- Read the Label: You’ll still need to get packaged and lightly processed food… I mean all dairy is processed milk to some degree, right?. But it’s worth doing the research to find what brands use the best techniques and ingredients and result in the best flavor. You should be able to identify most ingredients on the label without a chemistry degree because the food is made with (wait for it) WHOLE FOODS. We could take scratch cooking to the extreme and make all our own cheeses, yogurts, pasta, prosciutto, Kalamata olives, etc… but remember that “practical” rule above? Well, that often applies to these types of ingredients. I encourage you to try making your own cheeses and those other types of foods, but for many people that aren’t practical and that’s okay.
To use the example above, the best mozzarella you can buy at most grocery stores will be swimming in a whey brine of sorts, and the ingredients shouldn’t vary far from milk, salt, citric acid, and some enzymes.
- Shop the Perimeter: You’ve probably heard this on The Biggest Loser or from other healthy eating tips, and it holds true when you’re cooking from scratch. My grocery trips usually go like this:
- Produce Section: I’m almost always buying onions, garlic, carrots, leafy greens for salads, and any other veggies for the week.
- Butcher: I’m buying whole cuts of meats when necessary. Usually chickens, bone-in pork shoulder, or salmon (my local grocery store often has whole sockeye salmon for $4.99lb, that’s cheaper than boneless, skinless chicken breast!). Instead of whole chickens, I’ll often get the packs of quarters or thighs. You’ll find these often go on sale and I can get thighs (for example) for $0.89lb. And I’ve always preferred dark meat so win-win. My wife prefers white meat which is why a whole chicken works great… and breaking down a chicken is pretty fun.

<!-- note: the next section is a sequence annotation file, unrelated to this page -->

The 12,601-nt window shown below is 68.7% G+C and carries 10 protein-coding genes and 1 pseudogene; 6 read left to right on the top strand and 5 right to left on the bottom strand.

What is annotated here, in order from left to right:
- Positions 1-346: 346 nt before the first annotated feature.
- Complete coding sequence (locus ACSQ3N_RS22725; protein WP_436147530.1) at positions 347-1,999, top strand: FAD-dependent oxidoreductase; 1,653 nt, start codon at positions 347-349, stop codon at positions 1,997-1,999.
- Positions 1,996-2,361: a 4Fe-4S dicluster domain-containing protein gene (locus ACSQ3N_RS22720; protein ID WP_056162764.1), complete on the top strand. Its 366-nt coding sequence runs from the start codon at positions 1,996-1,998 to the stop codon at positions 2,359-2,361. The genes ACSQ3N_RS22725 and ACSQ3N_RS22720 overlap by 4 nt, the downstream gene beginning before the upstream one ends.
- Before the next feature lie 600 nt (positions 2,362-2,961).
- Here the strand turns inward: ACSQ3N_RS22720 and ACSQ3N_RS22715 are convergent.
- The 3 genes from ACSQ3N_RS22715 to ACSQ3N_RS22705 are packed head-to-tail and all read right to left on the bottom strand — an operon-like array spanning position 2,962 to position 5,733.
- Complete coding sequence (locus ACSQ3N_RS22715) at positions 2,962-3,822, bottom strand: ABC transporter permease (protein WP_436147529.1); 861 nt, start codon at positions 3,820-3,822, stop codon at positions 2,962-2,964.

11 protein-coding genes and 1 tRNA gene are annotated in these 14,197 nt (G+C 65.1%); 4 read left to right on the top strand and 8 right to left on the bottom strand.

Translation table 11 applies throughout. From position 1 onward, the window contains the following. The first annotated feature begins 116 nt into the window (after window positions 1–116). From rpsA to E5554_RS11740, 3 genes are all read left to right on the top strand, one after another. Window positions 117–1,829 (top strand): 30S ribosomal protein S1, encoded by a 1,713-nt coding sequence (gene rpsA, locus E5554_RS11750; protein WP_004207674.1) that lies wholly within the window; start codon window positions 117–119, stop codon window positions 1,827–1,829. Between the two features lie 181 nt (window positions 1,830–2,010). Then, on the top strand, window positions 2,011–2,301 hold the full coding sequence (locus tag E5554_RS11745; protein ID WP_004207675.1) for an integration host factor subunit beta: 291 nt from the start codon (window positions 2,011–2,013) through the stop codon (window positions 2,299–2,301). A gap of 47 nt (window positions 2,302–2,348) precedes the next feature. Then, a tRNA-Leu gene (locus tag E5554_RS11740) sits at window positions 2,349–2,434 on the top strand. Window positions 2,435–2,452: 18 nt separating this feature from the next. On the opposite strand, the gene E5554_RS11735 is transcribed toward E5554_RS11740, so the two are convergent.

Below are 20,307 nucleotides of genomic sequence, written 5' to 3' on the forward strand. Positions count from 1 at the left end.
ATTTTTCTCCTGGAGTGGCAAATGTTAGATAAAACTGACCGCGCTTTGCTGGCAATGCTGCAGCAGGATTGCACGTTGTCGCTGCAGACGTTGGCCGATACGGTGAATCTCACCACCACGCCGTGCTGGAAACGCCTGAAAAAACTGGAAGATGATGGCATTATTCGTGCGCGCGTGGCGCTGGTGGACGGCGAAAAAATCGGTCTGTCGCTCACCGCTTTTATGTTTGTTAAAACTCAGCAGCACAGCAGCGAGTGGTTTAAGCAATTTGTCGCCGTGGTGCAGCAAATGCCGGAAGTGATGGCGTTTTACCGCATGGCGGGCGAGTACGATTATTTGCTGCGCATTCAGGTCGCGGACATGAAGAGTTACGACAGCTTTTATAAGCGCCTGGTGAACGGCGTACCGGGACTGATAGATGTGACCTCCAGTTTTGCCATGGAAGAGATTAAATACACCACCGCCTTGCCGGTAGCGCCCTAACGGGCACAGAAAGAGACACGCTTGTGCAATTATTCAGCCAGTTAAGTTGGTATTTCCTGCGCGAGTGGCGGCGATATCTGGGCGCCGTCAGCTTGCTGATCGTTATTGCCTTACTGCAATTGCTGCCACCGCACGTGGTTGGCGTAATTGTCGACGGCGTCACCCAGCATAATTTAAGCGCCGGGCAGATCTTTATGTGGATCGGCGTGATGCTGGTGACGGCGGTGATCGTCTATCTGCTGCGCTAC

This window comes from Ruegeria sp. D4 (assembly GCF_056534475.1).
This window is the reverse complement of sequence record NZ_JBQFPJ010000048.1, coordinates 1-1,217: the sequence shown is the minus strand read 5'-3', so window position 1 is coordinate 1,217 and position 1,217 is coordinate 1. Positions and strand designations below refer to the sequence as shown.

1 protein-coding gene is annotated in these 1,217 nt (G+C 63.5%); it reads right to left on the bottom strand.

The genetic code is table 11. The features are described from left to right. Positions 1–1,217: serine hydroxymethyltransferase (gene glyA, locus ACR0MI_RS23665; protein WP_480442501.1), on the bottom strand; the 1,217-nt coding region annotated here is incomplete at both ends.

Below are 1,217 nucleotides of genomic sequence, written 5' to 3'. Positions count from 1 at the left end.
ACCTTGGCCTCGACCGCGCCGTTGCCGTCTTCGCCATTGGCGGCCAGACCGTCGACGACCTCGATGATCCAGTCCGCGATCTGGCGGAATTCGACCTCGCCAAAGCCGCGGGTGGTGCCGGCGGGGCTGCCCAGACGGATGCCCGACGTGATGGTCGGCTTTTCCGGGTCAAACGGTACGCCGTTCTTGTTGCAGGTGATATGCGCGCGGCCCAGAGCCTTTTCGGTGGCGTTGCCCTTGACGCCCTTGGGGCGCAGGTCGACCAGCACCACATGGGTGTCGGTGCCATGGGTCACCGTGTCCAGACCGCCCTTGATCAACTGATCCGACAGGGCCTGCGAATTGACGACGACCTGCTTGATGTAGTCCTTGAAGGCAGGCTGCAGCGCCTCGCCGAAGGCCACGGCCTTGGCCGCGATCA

- Dairy Section: I’m almost always getting eggs and unsalted butter, but about a year or two after getting serious about my cooking (and personal finance), I noticed I was buying less and less dairy… cheeses, yogurts, milk/cream, etc. The books I was learning from simply didn’t use a cup of cheese here or heavy cream there. I’m building flavor with the fresh produce and proteins using my growing skills in the kitchen rather than relying on rich ingredients. Don’t get me wrong, we’ll still make some bomb nachos or get in touch with my wife’s Midwestern roots, but it’s not the norm.
- Interior: Like I mentioned, some prepared (well, semi-prepared) foods are necessary for the sake of practicality. I dive into the interior to find specialty ingredients which are usually imported items. I’ll also top off on spices, restock baking goods like flour and sugars, and pick up any canned vegetables I need (usually tomatoes and chickpeas/garbanzo beans).
To recap – to cook from scratch you need to buy whole foods as much as possible. In doing so, you’ll improve as a home cook because you’ll learn to prep and break foods down into the parts you need. And you’ll learn how to develop the technical skills to cook the individual ingredients in harmony with each other to create delicious meals. Which brings us to the next major aspect of scratch cooking… the actual cooking.